Senate Intelligence Committee (search) members are frustrated with the amount of material the CIA (search) wants to keep secret in a congressional report expected to be highly critical of the intelligence community's assessments of prewar Iraq (search).

Because of the strict rules governing classified material (search), the members are limited in how much they can say about even the extent of the material in their 400-page report that has been classified by the CIA. However, through a spokeswoman, Sen. Jay Rockefeller, D-W.Va., the top Democrat on the committee, said the agency has been overly conservative in deciding what could not be released to the public.

When asked about the amount of material withheld, Senate Intelligence Chairman Pat Roberts, R-Kansas, looked over the top of his glasses, furrowed his brow, and asked: "Do I look happy?"

The committee has been working for a year to examine the quality and quantity of prewar intelligence on former President Saddam Hussein's weapons of mass destruc (search)tion, his ties to terrorist groups and the threat he posed to the region, among other lines of inquiry. While the bulk of the report is done, the members are still handling disputes over the conclusions. A final vote on the report, which could have come Tuesday, was postponed until at least Thursday.

Speculation has swirled for nearly two weeks about whether the report was a factor in CIA Director George Tenet's (search) decision to resign, despite his public insistence that his upcoming departure is for family reasons. Speaking generally, Roberts said the report is "not flattering" to the intelligence community. Sen. Carl Levin, D-Mich., called it "solid, powerful and very tough stuff."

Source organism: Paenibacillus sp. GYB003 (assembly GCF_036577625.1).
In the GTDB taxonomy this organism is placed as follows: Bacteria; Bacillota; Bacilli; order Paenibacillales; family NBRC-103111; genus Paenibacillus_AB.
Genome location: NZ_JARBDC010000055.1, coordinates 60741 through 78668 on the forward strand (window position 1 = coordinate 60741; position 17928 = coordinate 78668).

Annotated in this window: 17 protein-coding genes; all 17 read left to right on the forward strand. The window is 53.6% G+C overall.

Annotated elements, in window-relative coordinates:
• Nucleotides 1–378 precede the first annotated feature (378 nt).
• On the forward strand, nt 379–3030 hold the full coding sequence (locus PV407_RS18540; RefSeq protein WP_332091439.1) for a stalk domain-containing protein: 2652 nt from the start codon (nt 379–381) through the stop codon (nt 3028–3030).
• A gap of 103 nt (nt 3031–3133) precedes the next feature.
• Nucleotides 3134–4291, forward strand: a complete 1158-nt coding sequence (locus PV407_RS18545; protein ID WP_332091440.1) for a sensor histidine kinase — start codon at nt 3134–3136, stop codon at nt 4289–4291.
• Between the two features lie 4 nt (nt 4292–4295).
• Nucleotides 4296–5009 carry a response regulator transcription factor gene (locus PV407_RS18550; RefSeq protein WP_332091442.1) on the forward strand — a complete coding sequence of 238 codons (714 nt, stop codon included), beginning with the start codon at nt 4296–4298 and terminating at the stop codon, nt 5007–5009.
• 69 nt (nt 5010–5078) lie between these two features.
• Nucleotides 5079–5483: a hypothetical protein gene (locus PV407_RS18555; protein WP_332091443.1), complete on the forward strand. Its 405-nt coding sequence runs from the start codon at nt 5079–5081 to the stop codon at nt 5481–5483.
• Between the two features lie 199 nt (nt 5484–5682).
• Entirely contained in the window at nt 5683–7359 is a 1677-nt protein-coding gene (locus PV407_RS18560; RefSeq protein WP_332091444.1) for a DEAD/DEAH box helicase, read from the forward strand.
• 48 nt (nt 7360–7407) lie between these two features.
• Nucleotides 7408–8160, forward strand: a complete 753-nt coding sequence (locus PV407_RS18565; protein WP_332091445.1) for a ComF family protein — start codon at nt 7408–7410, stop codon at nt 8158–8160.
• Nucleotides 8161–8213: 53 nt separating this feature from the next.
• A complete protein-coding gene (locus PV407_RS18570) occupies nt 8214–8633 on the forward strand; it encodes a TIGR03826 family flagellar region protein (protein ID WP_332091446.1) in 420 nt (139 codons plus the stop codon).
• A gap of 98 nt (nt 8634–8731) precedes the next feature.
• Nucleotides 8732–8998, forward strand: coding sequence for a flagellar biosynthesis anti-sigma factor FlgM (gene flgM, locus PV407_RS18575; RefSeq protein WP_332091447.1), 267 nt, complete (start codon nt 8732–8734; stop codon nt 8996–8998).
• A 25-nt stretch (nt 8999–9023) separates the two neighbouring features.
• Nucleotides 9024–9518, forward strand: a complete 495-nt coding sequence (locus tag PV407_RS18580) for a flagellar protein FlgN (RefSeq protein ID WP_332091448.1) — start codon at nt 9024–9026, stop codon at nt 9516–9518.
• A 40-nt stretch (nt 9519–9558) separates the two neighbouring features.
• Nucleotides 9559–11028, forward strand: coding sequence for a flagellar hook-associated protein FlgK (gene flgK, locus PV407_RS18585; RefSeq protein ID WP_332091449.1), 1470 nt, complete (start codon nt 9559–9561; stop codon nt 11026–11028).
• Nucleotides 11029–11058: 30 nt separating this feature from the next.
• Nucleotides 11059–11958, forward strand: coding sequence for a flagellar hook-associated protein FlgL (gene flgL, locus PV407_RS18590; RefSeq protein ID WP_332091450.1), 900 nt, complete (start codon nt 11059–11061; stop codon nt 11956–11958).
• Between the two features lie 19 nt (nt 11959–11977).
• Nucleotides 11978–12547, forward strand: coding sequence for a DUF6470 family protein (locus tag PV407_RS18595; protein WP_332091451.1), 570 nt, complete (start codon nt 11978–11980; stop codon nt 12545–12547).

At least a half dozen committee members interviewed Tuesday were eager to get the report completed.

Heading into a closed committee session on the subject, Sen. Olympia Snowe, R-Maine, said, "The question is, can we get through this redaction process in a way that keeps our report intact? I think that is going to be a concern."

Earlier this week, CIA spokesman Mark Mansfield said the agency has been working closely with the committee to declassify the report in a way that protects intelligence sources and methods — "highly sensitive information that if disclosed could be harmful to national security."

The CIA has been conducting a declassification and fact-checking review since May, a process that Mansfield called "painstaking work." The agency declined to comment Tuesday.

Roberts hopes to release a public version of the report shortly after the Fourth of July recess. His spokeswoman, Sarah Ross Little, said the committee intentionally kept sensitive information out of the report, hoping the declassification process would go smoothly.

Now, members are considering their options if a compromise can't be reached with the CIA. For instance, the senators could take a highly unusual step and vote to release the report, called the "nuclear option."

If the agency is trying to bury negative findings under classification, Sen. Trent Lott, R-Miss., said "that is unacceptable."

Added Sen. Ron Wyden, D-Ore.: "This administration has done everything possible to make it hard to find the facts, and certainly it's been the most inventive administration I've seen in terms of coming up with arguments for secrecy."